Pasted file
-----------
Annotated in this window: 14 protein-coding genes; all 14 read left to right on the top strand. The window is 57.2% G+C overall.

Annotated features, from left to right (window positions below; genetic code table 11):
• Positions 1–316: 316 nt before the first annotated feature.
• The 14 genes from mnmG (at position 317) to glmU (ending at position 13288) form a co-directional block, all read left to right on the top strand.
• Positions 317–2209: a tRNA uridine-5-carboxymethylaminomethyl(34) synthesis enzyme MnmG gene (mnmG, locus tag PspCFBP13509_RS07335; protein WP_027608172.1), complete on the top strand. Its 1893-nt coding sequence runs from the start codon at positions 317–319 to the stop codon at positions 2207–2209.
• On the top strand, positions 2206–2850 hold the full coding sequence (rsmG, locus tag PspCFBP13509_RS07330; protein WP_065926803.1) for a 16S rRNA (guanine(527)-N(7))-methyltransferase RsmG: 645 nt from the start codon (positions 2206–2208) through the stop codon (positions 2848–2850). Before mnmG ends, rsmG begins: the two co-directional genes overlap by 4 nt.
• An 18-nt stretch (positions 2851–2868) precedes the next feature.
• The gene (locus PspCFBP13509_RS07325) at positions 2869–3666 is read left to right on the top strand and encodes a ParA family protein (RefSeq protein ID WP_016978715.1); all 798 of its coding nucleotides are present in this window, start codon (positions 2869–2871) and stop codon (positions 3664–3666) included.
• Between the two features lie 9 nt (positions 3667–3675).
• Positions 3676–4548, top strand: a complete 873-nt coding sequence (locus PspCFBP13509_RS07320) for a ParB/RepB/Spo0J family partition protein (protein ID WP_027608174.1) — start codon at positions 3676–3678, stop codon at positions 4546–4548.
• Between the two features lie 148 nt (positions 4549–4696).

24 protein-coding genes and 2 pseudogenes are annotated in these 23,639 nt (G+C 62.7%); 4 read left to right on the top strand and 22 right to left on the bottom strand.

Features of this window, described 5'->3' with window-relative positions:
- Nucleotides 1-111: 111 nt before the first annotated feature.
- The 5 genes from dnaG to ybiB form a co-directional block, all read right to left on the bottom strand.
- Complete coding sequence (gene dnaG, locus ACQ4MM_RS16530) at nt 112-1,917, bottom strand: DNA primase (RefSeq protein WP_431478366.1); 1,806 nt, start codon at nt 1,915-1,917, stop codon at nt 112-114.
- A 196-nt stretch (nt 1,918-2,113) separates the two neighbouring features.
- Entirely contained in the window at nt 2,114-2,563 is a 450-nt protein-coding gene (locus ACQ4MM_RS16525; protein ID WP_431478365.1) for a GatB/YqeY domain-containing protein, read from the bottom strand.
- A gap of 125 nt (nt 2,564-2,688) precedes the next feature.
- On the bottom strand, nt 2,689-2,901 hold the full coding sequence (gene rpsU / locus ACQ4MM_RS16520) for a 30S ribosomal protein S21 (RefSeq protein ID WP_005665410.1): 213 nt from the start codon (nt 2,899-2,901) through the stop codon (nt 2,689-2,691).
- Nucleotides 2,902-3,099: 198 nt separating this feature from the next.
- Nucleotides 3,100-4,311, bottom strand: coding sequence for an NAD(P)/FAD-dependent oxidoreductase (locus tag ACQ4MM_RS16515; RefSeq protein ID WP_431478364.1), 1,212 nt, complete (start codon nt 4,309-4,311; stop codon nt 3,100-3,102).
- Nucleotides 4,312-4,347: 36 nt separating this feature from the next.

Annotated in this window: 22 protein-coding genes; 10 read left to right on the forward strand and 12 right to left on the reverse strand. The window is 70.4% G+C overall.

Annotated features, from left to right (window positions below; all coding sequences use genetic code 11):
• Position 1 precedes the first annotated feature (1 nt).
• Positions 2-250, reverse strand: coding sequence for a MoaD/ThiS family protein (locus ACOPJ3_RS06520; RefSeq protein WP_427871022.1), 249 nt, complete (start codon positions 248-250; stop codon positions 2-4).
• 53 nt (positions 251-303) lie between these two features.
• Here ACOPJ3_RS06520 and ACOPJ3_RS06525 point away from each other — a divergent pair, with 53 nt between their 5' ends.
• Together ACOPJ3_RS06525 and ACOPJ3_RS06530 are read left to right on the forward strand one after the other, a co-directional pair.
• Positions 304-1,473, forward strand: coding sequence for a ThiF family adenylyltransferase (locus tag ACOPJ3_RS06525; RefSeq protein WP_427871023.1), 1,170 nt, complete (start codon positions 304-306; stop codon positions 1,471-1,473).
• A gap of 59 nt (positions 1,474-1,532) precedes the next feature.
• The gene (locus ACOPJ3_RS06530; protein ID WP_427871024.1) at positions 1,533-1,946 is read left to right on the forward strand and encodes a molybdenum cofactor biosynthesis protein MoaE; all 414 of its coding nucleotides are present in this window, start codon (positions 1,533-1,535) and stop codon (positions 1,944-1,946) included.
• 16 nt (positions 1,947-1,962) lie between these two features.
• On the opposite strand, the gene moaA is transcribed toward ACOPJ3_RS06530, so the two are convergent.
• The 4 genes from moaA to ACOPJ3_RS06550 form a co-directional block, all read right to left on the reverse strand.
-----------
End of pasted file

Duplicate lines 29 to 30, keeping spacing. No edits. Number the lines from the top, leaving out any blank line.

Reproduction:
• Here ACOPJ3_RS06520 and ACOPJ3_RS06525 point away from each other — a divergent pair, with 53 nt between their 5' ends.
• Together ACOPJ3_RS06525 and ACOPJ3_RS06530 are read left to right on the forward strand one after the other, a co-directional pair.